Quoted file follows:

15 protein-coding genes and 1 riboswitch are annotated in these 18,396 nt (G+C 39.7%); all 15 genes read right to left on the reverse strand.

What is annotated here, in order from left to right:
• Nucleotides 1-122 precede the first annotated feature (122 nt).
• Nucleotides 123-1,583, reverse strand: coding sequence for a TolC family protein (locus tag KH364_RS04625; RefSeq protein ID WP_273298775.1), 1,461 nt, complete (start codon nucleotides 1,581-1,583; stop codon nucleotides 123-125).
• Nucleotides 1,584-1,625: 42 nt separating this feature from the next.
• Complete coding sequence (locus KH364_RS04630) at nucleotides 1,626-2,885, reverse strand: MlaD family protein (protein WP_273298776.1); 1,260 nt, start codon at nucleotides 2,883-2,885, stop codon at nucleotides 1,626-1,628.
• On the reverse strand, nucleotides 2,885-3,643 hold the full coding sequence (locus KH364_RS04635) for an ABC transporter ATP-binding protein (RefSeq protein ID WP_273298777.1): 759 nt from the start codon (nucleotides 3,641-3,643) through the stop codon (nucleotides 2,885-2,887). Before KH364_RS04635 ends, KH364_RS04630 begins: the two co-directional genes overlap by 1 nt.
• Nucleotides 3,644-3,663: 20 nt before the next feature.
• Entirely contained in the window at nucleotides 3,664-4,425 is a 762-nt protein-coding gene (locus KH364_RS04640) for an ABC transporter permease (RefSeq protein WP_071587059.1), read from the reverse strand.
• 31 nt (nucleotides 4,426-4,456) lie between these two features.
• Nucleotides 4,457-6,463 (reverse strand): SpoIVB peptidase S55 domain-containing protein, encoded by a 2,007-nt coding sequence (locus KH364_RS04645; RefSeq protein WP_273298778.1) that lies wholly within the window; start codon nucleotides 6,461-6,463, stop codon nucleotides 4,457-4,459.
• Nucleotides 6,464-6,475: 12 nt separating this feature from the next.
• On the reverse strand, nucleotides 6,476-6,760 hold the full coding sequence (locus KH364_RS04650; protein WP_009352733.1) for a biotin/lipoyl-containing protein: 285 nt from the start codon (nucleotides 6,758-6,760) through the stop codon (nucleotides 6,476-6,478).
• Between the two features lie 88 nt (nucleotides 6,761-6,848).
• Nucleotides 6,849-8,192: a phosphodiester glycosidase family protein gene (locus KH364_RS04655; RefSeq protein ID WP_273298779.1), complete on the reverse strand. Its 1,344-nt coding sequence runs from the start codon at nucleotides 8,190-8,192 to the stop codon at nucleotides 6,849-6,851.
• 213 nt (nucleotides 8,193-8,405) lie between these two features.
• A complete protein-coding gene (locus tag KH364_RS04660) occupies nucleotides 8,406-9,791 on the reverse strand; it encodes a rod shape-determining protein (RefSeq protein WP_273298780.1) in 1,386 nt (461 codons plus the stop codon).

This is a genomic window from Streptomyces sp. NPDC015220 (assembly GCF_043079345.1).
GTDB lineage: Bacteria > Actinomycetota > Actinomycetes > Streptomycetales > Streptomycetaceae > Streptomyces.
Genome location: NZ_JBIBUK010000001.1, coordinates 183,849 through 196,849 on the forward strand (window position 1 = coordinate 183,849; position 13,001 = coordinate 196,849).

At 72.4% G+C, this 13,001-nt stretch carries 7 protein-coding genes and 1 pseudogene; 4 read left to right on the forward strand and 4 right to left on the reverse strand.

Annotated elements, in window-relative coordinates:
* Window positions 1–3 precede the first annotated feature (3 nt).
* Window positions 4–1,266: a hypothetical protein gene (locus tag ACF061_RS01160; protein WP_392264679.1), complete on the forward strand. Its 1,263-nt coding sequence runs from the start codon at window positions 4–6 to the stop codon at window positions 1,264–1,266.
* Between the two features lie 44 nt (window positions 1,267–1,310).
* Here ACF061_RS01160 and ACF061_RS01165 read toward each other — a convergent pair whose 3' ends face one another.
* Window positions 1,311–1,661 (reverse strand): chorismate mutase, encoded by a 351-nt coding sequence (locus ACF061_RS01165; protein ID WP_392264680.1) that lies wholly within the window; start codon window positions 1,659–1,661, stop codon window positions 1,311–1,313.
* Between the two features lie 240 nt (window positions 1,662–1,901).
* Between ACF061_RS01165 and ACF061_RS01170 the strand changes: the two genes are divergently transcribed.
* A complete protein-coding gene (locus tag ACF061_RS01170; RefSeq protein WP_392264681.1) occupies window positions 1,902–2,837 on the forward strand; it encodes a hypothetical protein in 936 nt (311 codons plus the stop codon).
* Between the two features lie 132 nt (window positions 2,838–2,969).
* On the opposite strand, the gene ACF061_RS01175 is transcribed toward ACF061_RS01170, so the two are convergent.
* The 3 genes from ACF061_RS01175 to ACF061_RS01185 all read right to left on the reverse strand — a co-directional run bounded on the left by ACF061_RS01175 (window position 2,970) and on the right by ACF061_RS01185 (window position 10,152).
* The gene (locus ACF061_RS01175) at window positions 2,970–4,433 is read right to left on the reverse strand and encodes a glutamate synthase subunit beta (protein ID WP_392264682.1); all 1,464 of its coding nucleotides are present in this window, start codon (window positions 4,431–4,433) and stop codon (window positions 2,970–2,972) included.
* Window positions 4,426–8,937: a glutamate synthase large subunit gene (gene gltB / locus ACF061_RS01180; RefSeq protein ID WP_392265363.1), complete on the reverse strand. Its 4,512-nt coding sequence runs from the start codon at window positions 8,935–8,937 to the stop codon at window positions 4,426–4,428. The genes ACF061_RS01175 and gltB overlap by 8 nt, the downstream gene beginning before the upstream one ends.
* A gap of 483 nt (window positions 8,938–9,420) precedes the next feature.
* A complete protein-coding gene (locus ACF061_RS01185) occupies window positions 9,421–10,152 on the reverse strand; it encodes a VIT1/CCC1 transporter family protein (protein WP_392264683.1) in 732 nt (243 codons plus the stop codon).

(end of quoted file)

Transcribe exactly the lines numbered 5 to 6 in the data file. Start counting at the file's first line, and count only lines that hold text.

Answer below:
• Nucleotides 1,584-1,625: 42 nt separating this feature from the next.
• Complete coding sequence (locus KH364_RS04630) at nucleotides 1,626-2,885, reverse strand: MlaD family protein (protein WP_273298776.1); 1,260 nt, start codon at nucleotides 2,883-2,885, stop codon at nucleotides 1,626-1,628.